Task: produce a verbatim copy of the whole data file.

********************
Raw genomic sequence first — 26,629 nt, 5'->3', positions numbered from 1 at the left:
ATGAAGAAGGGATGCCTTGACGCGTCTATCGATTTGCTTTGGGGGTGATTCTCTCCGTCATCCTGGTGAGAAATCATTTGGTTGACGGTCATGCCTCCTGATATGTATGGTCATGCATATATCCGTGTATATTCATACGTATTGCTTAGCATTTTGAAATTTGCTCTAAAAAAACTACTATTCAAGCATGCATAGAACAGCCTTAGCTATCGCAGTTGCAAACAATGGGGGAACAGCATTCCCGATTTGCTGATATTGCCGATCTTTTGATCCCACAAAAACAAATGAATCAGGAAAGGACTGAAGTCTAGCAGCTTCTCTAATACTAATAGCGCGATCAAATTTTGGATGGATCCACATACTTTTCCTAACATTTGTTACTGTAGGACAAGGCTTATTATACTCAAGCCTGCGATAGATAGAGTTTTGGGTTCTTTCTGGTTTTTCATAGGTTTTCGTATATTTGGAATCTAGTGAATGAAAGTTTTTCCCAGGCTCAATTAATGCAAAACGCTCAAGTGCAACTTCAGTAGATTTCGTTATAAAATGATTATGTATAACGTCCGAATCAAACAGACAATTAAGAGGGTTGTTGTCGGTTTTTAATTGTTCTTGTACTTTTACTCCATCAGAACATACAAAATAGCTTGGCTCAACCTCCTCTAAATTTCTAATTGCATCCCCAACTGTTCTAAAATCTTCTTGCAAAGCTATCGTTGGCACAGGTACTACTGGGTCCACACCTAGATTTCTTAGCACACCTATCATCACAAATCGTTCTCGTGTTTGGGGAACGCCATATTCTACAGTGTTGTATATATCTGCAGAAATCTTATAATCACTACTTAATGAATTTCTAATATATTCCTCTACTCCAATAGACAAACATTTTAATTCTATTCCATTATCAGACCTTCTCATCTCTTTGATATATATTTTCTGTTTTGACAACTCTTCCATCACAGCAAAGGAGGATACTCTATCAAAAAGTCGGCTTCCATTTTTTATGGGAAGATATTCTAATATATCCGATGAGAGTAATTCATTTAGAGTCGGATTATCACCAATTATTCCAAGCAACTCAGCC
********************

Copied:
Raw genomic sequence first — 26,629 nt, 5'->3', positions numbered from 1 at the left:
ATGAAGAAGGGATGCCTTGACGCGTCTATCGATTTGCTTTGGGGGTGATTCTCTCCGTCATCCTGGTGAGAAATCATTTGGTTGACGGTCATGCCTCCTGATATGTATGGTCATGCATATATCCGTGTATATTCATACGTATTGCTTAGCATTTTGAAATTTGCTCTAAAAAAACTACTATTCAAGCATGCATAGAACAGCCTTAGCTATCGCAGTTGCAAACAATGGGGGAACAGCATTCCCGATTTGCTGATATTGCCGATCTTTTGATCCCACAAAAACAAATGAATCAGGAAAGGACTGAAGTCTAGCAGCTTCTCTAATACTAATAGCGCGATCAAATTTTGGATGGATCCACATACTTTTCCTAACATTTGTTACTGTAGGACAAGGCTTATTATACTCAAGCCTGCGATAGATAGAGTTTTGGGTTCTTTCTGGTTTTTCATAGGTTTTCGTATATTTGGAATCTAGTGAATGAAAGTTTTTCCCAGGCTCAATTAATGCAAAACGCTCAAGTGCAACTTCAGTAGATTTCGTTATAAAATGATTATGTATAACGTCCGAATCAAACAGACAATTAAGAGGGTTGTTGTCGGTTTTTAATTGTTCTTGTACTTTTACTCCATCAGAACATACAAAATAGCTTGGCTCAACCTCCTCTAAATTTCTAATTGCATCCCCAACTGTTCTAAAATCTTCTTGCAAAGCTATCGTTGGCACAGGTACTACTGGGTCCACACCTAGATTTCTTAGCACACCTATCATCACAAATCGTTCTCGTGTTTGGGGAACGCCATATTCTACAGTGTTGTATATATCTGCAGAAATCTTATAATCACTACTTAATGAATTTCTAATATATTCCTCTACTCCAATAGACAAACATTTTAATTCTATTCCATTATCAGACCTTCTCATCTCTTTGATATATATTTTCTGTTTTGACAACTCTTCCATCACAGCAAAGGAGGATACTCTATCAAAAAGTCGGCTTCCATTTTTTATGGGAAGATATTCTAATATATCCGATGAGAGTAATTCATTTAGAGTCGGATTATCACCAATTATTCCAAGCAACTCAGCC